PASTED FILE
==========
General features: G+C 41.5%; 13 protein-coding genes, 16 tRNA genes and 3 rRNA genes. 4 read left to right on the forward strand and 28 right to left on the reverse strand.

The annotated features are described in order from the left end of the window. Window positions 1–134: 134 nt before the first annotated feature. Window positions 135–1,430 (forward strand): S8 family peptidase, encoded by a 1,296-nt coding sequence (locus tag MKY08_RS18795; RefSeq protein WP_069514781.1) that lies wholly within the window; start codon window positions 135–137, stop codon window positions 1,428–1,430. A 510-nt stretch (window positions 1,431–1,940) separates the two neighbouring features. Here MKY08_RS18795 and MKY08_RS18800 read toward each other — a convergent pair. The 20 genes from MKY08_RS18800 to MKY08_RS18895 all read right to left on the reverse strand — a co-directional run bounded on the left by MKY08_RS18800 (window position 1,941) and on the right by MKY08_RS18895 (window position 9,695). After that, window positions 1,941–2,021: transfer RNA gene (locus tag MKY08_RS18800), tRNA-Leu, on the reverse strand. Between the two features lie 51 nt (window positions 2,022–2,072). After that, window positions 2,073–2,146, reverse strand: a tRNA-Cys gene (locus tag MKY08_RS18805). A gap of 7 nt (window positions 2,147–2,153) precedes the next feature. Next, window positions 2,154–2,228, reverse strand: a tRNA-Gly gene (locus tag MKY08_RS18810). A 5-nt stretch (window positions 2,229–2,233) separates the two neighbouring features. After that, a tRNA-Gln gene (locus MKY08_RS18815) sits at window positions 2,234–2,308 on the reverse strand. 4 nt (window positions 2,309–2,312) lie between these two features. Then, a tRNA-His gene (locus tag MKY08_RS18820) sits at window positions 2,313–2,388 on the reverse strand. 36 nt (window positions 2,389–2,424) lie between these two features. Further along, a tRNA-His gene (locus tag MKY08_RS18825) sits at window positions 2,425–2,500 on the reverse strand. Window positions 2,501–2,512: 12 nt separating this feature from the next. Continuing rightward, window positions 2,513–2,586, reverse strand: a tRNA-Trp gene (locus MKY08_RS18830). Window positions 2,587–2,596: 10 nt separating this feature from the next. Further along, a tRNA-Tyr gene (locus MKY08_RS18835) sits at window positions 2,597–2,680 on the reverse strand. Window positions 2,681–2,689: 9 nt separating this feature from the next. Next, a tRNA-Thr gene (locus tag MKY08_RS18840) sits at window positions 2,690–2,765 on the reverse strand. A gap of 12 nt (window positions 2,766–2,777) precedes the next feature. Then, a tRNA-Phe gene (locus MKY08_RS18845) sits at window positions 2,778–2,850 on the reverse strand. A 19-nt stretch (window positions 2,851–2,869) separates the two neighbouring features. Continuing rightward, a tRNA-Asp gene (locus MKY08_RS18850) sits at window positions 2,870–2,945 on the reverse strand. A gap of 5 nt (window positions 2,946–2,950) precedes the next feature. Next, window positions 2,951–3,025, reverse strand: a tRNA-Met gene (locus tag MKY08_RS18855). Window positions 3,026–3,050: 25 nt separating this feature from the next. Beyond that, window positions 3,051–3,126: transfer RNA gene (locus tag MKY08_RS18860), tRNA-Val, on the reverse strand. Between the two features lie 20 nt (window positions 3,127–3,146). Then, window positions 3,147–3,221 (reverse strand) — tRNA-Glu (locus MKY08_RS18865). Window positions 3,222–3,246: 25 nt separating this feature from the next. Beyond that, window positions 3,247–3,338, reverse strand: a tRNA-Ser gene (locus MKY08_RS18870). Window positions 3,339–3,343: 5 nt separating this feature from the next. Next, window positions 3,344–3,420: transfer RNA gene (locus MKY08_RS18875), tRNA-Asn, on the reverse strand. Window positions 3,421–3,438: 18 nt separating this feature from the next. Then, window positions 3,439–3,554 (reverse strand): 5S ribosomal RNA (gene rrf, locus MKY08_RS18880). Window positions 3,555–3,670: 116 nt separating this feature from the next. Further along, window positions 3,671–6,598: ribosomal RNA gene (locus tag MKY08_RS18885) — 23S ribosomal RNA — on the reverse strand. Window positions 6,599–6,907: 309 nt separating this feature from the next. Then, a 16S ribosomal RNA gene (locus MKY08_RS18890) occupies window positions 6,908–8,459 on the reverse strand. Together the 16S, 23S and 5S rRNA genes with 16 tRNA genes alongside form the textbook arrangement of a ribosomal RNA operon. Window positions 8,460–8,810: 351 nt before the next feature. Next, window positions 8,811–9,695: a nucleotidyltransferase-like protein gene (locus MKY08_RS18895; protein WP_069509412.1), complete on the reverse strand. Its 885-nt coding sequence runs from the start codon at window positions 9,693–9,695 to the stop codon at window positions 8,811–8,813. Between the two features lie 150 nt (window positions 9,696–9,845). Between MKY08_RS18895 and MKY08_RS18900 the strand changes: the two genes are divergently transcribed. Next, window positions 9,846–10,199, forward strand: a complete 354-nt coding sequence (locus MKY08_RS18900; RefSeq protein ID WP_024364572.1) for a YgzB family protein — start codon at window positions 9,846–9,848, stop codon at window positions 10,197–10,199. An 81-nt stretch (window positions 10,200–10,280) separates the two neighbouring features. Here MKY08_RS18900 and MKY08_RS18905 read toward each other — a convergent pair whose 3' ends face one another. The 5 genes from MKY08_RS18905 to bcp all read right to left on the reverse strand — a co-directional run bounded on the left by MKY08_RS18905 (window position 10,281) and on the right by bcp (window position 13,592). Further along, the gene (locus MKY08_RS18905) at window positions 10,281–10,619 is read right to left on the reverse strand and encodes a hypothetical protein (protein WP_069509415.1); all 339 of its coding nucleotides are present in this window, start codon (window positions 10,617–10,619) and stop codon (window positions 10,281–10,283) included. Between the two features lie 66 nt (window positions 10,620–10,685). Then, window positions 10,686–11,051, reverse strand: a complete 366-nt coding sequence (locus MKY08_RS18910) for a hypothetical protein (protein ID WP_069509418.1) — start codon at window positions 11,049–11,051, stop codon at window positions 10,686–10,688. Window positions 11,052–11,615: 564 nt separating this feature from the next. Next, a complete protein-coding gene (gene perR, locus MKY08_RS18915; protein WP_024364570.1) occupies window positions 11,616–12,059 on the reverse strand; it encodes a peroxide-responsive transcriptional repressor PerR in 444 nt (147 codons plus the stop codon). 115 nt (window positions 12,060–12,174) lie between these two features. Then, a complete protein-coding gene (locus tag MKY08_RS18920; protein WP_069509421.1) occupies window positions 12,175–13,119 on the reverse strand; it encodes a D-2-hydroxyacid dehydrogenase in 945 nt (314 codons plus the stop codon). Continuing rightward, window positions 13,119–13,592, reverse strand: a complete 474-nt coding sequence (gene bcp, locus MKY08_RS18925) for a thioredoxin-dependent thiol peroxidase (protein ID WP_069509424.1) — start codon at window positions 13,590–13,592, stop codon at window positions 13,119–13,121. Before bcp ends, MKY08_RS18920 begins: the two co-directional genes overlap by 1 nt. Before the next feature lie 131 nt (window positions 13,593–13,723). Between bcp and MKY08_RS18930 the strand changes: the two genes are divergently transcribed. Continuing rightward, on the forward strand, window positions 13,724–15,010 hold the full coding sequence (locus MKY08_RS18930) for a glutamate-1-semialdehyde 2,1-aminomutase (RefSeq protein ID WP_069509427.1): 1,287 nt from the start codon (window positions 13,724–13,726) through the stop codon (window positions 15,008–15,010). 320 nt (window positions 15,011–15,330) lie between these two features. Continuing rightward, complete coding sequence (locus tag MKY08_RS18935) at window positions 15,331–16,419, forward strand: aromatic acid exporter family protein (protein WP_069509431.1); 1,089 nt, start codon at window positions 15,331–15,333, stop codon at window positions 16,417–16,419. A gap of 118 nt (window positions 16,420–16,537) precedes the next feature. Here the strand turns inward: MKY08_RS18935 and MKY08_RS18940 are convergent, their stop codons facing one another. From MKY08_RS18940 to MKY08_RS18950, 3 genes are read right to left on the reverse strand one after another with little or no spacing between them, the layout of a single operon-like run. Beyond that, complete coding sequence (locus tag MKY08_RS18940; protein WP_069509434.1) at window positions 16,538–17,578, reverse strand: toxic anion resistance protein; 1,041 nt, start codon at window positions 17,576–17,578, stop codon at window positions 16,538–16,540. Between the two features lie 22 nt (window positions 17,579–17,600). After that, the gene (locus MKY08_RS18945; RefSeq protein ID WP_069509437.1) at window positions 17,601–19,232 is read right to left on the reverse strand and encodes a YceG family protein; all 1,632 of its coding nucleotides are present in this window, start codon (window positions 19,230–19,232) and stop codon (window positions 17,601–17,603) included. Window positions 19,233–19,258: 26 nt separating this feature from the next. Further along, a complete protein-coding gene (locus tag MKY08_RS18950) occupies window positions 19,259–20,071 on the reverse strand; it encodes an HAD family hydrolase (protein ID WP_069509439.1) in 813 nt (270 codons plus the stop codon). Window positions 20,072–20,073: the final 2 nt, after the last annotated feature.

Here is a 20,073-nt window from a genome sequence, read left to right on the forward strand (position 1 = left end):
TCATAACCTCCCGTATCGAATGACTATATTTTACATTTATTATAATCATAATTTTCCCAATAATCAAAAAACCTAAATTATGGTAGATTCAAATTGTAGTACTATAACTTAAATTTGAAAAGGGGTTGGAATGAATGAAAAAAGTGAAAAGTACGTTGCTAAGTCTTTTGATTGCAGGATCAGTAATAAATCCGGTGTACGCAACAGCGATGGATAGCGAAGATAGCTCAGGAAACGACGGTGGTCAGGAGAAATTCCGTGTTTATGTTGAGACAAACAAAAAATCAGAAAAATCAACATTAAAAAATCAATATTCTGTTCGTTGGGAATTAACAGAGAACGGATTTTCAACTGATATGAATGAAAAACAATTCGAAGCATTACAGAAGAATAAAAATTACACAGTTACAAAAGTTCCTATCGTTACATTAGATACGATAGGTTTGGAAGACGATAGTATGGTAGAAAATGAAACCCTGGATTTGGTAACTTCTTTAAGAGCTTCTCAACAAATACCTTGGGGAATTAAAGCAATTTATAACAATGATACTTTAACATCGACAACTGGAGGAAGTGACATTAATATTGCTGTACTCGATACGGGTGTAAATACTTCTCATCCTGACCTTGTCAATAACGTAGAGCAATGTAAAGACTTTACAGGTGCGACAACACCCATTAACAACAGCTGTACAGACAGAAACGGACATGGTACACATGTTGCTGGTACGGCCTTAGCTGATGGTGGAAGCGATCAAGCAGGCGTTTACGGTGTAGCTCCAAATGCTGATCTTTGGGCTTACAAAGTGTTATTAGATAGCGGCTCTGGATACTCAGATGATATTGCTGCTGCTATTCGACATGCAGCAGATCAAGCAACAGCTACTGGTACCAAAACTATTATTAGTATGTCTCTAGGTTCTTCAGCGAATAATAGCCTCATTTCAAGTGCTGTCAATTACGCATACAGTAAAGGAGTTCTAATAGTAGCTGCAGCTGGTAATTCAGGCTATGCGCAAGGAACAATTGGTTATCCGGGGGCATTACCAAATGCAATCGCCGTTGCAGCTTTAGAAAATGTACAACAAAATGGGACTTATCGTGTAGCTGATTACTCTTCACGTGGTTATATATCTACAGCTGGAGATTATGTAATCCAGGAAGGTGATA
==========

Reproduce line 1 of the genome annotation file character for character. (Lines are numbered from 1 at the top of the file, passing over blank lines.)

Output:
General features: G+C 41.5%; 13 protein-coding genes, 16 tRNA genes and 3 rRNA genes. 4 read left to right on the forward strand and 28 right to left on the reverse strand.